If there is one thing that can be said about the second half of The Walking Dead season 7 is that it seems hyper aware of its audience and critics. In previous seasons, the show's narrative unfolded within the same tonally flat set of circumstances, seemingly heedless the reaction to it. Perhaps the show's creators were more insulated by the epic numbers the series continued to put up, numbers that seemed to increase the more Rick and his companions found themselves locked in an endless cycle of aggression against both the living and the undead.
Over the show's initial six-and-a-half seasons, change came slowly. However, riding the wave of criticism stemming from a series of questionable cliffhangers – ostensibly created to toy with the audience rather than entertain them – and a grotesquely violent season 7 premiere that gave way to an utterly repetitive seven-episode stretch, The Walking Dead was not shy about its intentions to deliver changes. And for the most part, it has. The show's tone has varied at times in the last few episodes – most notably when Rick and Michonne spent a few days on a romantic search for food and weapons. But the willingness of the show's writers to move away from certain Walking Dead tendencies, in what appears to be a direct response to audience reaction, hasn't been relegated solely to the season's story line. It's also apparent in the marketing.
Last week, Sasha and Rosita spent an awful lot of time stalling as they discussed the reasons for their journey to the Sanctuary and their planned assassination of Negan. It was a typically slow episode of The Walking Dead, one that didn't offer up much in the way of propulsive storytelling until – you guessed it – a cliffhanger presented itself in the form of Sasha's apparent demise. After running headlong into a firefight with the Saviors, it seemed Alexandria's resident sharpshooter had met her end – until AMC's marketing department released a series of promotional stills showing her still very much alive, albeit detained and in a conversation with supposed turncoat Eugene.
To reveal Sasha's fate in advance of the episode seems an uncharacteristic move for the network and the series' producers, who have previously played such cards very close to their collective vests. What it's in response to is debatable, but it certainly alters the audiences' experience going into the hour as viewers are now well aware Sasha's still alive – though she may not be by the end of the 'Something They Need' – meaning the episode's other cliffhanger – the identity of the man with the crossbow – can take center stage.
And to a certain extent, it does. But, like everything in the second half of season 7, the exciting portions of the episode are relegated to a few minutes at the end of the hour. So, when Dwight accompanies Rosita back to Alexandria, saying he wants to help by betraying Negan, it begins to feel a lot like last week's episode, wherein the characters did a whole lot of talking about everything they planned to do without bothering to, you know, do much of anything until the episode was almost over. Delayed gratification is one thing, but after a torturous eight episodes that ended with Rick promising a war with Negan the back half of season 7 has felt more like a near-endless cycle of conversation with very little being done that couldn't have been handled off screen. And all that build-up should make viewers leery of what's to come during next week's finale.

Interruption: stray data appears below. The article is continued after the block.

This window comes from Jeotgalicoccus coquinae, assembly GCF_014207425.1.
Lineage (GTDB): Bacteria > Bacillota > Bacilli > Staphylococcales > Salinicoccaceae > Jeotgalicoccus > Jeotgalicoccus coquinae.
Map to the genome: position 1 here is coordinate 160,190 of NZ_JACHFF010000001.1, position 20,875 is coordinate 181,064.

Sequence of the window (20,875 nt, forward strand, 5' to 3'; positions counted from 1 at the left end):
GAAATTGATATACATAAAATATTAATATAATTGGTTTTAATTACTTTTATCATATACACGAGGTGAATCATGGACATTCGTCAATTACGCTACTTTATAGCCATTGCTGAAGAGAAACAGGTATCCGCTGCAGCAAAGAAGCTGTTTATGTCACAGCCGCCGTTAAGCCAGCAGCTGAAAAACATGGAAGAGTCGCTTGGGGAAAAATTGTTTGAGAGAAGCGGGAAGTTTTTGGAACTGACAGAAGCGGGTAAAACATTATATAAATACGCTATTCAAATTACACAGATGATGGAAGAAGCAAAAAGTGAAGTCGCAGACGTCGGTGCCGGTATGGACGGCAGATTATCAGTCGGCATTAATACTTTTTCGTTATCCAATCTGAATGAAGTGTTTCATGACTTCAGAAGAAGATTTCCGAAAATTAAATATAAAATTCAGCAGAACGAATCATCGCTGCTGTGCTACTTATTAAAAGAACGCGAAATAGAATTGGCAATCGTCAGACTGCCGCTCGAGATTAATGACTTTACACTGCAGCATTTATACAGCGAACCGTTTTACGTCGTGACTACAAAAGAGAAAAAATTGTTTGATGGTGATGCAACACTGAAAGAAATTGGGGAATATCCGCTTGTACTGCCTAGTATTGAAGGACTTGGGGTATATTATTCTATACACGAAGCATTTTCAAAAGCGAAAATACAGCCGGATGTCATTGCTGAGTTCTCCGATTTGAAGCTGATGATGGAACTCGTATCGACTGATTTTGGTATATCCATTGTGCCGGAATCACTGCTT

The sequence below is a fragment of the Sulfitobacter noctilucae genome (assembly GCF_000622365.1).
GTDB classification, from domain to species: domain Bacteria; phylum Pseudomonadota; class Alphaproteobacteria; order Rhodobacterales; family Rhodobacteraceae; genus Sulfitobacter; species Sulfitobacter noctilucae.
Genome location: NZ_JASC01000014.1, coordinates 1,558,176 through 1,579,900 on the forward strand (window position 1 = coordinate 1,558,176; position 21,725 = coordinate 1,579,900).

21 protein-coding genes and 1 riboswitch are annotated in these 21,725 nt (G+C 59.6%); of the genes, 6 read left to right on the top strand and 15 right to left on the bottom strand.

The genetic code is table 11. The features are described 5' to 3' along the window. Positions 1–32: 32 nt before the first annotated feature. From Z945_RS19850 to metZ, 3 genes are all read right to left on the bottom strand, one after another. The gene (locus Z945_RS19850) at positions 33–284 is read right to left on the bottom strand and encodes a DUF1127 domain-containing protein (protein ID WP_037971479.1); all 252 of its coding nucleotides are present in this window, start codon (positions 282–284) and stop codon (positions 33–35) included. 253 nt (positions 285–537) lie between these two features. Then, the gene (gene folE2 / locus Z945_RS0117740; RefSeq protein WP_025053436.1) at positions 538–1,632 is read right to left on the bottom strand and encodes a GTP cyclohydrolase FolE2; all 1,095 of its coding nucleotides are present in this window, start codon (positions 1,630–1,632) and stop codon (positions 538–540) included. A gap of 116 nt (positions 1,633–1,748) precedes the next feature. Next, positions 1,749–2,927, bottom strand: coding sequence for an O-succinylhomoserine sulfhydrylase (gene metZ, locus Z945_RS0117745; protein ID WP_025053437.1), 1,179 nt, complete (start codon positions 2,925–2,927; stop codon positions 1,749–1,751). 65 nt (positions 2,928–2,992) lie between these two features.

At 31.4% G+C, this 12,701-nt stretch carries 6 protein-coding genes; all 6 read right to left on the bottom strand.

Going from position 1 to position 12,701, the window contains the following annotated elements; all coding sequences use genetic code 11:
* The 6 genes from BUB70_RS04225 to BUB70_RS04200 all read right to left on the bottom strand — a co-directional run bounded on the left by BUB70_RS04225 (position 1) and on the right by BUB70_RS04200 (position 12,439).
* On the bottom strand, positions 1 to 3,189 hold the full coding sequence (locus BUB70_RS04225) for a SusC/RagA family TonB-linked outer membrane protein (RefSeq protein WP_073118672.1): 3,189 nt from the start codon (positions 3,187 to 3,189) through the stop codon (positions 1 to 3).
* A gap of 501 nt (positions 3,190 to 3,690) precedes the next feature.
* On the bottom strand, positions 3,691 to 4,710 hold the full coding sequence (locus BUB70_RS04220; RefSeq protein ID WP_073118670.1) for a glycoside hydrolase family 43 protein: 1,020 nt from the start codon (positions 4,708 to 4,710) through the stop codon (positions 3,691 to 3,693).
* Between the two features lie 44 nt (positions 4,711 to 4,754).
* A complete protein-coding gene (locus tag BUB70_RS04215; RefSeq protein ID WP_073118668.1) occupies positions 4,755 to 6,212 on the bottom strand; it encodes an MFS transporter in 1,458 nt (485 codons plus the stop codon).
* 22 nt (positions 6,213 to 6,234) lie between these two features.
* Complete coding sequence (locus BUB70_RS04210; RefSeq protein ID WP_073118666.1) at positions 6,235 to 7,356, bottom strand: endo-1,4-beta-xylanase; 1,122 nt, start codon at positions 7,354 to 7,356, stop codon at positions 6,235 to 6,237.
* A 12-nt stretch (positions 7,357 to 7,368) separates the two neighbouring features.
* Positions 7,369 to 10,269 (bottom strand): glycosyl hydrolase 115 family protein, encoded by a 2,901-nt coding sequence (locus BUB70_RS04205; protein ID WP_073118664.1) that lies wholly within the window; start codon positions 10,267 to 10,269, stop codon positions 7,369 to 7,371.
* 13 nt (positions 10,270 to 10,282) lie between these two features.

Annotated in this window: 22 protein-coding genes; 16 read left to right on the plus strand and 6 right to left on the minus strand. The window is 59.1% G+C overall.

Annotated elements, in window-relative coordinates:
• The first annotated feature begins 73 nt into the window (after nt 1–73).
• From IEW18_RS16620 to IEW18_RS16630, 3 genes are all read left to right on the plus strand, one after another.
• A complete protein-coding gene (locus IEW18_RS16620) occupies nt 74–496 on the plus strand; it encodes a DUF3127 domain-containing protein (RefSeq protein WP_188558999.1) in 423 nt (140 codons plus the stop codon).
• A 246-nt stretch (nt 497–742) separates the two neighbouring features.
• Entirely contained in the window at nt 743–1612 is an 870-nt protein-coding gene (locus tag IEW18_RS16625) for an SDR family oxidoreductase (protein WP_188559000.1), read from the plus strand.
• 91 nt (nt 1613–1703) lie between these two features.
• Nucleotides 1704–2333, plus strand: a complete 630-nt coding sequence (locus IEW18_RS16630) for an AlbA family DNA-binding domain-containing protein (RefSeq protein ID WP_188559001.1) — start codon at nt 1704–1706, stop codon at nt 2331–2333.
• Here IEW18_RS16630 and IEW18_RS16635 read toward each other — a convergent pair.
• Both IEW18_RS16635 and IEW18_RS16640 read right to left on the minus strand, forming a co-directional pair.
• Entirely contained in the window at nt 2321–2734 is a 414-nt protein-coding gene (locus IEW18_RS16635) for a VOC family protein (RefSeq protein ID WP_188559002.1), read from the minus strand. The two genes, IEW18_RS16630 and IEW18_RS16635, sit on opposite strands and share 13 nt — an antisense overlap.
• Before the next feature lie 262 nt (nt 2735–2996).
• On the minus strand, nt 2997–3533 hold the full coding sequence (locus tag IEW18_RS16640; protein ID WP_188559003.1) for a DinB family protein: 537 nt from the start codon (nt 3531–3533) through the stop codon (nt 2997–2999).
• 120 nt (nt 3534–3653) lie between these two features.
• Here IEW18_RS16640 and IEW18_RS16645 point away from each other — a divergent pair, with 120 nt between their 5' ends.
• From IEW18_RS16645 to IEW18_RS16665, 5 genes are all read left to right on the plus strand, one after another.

Unless you count Rick and company depriving a group of women of their means to defend themselves – without questioning whether or not it's right or if it really is the only course of action left to them – as exciting television, then the structure of the last two episodes might presage what's to come in the finale. The chance of actually seeing Alexandria, Hilltop, and The Kingdom go to war with the Saviors during season 7 has passed, and considering where everything stands at the end of 'Something They Need', the chance that all-out war will actually happen in the finale continues to shrink as well.
Instead, it seems more likely that The Walking Dead will treat audiences to the start of a much larger conflict, but save the battle for the season 8 premiere. That's certainly disappointing as viewers sat through eight episodes of watching Negan be an obnoxious bully only to spend the next eight listening to people talk about how they're not going to let an obnoxious bully push them around anymore. That's not to say the show won't have some tricks up its sleeve come time to make the finale memorable, but it's hard to say whether or not that will make the slog of these latter episodes worthwhile.
If there is a plus side to an episode like 'Something They Need', it would be the exchange between Sasha and Eugene, and the potential for surprise the series is cooking up there. Sasha's introduction in the episode included a fairly accurate recreation of a character's death from the comics – which may still get some viewers' engines going – but it was the feeling that Eugene may be hiding something that was far more compelling. The Walking Dead has done such a hard sell on making Eugene not only the coward of the county but an A-class turncoat as well that it seems like a sure thing he'll get some shot at redemption come the season finale. It may be a more interesting twist for him to stay where he is, enjoying the creature comforts of life as "Negan" by continuing to betray Rick, but The Walking Dead is in need of a big, gratifying moment this season – for Eugene as much for everyone else. With any luck, viewers will actually get to see one next week.
The Walking Dead season 7 concludes next Sunday with 'The First Day of the Rest of Your Life' @9pm on AMC.
Photos: Gene Page/AMC